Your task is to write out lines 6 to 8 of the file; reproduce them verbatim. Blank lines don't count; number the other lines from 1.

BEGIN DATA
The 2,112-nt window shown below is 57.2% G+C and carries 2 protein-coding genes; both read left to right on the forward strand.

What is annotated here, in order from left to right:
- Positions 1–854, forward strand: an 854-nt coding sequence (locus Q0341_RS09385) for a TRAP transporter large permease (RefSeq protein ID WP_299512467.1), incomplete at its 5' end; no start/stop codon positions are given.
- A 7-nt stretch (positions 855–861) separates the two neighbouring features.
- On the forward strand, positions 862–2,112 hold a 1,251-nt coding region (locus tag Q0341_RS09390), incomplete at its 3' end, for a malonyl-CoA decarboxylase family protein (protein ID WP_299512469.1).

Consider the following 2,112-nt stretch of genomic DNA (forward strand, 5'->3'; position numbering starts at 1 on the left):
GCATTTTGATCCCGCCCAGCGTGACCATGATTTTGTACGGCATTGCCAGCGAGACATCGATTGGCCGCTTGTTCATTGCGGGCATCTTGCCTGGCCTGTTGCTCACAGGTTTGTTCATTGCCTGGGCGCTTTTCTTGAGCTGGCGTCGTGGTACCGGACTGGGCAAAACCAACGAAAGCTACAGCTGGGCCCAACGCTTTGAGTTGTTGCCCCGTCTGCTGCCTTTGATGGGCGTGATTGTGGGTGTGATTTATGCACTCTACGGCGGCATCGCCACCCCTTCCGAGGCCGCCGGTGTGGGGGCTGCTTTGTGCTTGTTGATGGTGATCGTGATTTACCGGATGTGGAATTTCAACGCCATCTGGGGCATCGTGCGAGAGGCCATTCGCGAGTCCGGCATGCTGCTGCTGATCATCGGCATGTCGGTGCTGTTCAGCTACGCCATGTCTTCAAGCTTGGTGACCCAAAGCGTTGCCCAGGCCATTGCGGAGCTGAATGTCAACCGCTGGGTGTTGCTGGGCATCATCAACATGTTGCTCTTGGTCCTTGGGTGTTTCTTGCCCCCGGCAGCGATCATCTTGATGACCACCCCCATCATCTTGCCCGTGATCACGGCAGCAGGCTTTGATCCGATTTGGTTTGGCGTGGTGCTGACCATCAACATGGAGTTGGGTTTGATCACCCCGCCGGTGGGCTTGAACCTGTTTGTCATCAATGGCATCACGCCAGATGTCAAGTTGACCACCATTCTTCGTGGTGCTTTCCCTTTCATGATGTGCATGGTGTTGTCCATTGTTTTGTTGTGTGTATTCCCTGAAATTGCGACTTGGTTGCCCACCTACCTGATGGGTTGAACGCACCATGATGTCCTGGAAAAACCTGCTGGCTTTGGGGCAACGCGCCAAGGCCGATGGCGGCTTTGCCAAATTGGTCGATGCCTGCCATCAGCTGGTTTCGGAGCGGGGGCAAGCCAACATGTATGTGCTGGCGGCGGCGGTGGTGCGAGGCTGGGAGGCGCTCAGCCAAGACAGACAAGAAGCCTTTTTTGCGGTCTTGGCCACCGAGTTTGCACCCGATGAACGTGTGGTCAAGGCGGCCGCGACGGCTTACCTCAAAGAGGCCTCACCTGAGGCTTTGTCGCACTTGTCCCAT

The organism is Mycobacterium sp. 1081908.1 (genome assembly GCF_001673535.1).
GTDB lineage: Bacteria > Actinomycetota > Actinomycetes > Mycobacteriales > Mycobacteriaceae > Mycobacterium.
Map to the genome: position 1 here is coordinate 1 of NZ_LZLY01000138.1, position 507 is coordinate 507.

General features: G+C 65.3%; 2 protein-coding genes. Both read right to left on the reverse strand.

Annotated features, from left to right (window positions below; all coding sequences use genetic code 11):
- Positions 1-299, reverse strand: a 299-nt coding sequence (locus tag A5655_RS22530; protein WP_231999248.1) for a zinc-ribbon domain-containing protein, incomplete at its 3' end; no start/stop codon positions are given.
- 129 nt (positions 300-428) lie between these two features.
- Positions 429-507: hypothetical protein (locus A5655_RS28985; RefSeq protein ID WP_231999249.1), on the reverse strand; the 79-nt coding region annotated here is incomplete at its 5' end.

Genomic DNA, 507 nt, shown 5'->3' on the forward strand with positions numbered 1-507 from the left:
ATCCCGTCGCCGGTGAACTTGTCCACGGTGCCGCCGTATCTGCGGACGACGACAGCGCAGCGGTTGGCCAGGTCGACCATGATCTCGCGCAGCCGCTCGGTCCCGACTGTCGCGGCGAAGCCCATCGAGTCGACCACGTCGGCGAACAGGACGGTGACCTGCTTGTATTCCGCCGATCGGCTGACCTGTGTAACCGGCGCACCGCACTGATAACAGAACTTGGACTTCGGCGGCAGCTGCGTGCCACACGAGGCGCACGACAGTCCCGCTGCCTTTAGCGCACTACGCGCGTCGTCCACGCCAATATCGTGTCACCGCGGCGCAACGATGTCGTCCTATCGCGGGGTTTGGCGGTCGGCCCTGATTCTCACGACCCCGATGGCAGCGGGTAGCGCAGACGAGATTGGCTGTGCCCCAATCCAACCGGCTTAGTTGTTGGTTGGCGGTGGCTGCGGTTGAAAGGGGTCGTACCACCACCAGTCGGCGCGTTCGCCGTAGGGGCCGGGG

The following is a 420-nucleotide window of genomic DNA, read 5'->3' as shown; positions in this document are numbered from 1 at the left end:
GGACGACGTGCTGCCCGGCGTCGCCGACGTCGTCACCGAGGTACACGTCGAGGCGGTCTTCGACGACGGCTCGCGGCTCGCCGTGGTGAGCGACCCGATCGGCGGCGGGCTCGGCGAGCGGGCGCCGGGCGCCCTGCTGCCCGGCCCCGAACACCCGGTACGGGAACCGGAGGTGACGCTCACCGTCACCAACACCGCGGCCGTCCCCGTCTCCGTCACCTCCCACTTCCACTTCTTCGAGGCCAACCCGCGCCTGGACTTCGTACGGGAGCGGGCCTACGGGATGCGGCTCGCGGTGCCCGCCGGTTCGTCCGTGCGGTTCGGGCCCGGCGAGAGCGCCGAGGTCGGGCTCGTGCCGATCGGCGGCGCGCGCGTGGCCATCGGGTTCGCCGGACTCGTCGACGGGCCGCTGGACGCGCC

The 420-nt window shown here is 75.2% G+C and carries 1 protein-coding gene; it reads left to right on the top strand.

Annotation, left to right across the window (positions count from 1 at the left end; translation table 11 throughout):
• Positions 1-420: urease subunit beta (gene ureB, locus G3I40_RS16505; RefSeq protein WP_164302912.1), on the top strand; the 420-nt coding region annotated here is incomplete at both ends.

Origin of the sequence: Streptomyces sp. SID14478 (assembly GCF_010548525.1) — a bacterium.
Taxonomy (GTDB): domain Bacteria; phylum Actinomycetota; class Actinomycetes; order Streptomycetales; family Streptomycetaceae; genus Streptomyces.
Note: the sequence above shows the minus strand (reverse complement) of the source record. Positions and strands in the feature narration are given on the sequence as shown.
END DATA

Consider the following 2,112-nt stretch of genomic DNA (forward strand, 5'->3'; position numbering starts at 1 on the left):
GCATTTTGATCCCGCCCAGCGTGACCATGATTTTGTACGGCATTGCCAGCGAGACATCGATTGGCCGCTTGTTCATTGCGGGCATCTTGCCTGGCCTGTTGCTCACAGGTTTGTTCATTGCCTGGGCGCTTTTCTTGAGCTGGCGTCGTGGTACCGGACTGGGCAAAACCAACGAAAGCTACAGCTGGGCCCAACGCTTTGAGTTGTTGCCCCGTCTGCTGCCTTTGATGGGCGTGATTGTGGGTGTGATTTATGCACTCTACGGCGGCATCGCCACCCCTTCCGAGGCCGCCGGTGTGGGGGCTGCTTTGTGCTTGTTGATGGTGATCGTGATTTACCGGATGTGGAATTTCAACGCCATCTGGGGCATCGTGCGAGAGGCCATTCGCGAGTCCGGCATGCTGCTGCTGATCATCGGCATGTCGGTGCTGTTCAGCTACGCCATGTCTTCAAGCTTGGTGACCCAAAGCGTTGCCCAGGCCATTGCGGAGCTGAATGTCAACCGCTGGGTGTTGCTGGGCATCATCAACATGTTGCTCTTGGTCCTTGGGTGTTTCTTGCCCCCGGCAGCGATCATCTTGATGACCACCCCCATCATCTTGCCCGTGATCACGGCAGCAGGCTTTGATCCGATTTGGTTTGGCGTGGTGCTGACCATCAACATGGAGTTGGGTTTGATCACCCCGCCGGTGGGCTTGAACCTGTTTGTCATCAATGGCATCACGCCAGATGTCAAGTTGACCACCATTCTTCGTGGTGCTTTCCCTTTCATGATGTGCATGGTGTTGTCCATTGTTTTGTTGTGTGTATTCCCTGAAATTGCGACTTGGTTGCCCACCTACCTGATGGGTTGAACGCACCATGATGTCCTGGAAAAACCTGCTGGCTTTGGGGCAACGCGCCAAGGCCGATGGCGGCTTTGCCAAATTGGTCGATGCCTGCCATCAGCTGGTTTCGGAGCGGGGGCAAGCCAACATGTATGTGCTGGCGGCGGCGGTGGTGCGAGGCTGGGAGGCGCTCAGCCAAGACAGACAAGAAGCCTTTTTTGCGGTCTTGGCCACCGAGTTTGCACCCGATGAACGTGTGGTCAAGGCGGCCGCGACGGCTTACCTCAAAGAGGCCTCACCTGAGGCTTTGTCGCACTTGTCCCAT

The organism is Mycobacterium sp. 1081908.1 (genome assembly GCF_001673535.1).